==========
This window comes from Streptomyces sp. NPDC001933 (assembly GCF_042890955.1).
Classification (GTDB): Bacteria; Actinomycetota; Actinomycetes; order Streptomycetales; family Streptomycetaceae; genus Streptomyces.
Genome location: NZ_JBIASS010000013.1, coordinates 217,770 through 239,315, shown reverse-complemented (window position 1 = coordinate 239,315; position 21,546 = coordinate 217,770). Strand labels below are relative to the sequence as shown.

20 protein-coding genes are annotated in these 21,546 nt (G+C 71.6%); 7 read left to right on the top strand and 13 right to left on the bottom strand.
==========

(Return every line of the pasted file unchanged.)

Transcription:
This window comes from Streptomyces sp. NPDC001933 (assembly GCF_042890955.1).
Classification (GTDB): Bacteria; Actinomycetota; Actinomycetes; order Streptomycetales; family Streptomycetaceae; genus Streptomyces.
Genome location: NZ_JBIASS010000013.1, coordinates 217,770 through 239,315, shown reverse-complemented (window position 1 = coordinate 239,315; position 21,546 = coordinate 217,770). Strand labels below are relative to the sequence as shown.

20 protein-coding genes are annotated in these 21,546 nt (G+C 71.6%); 7 read left to right on the top strand and 13 right to left on the bottom strand.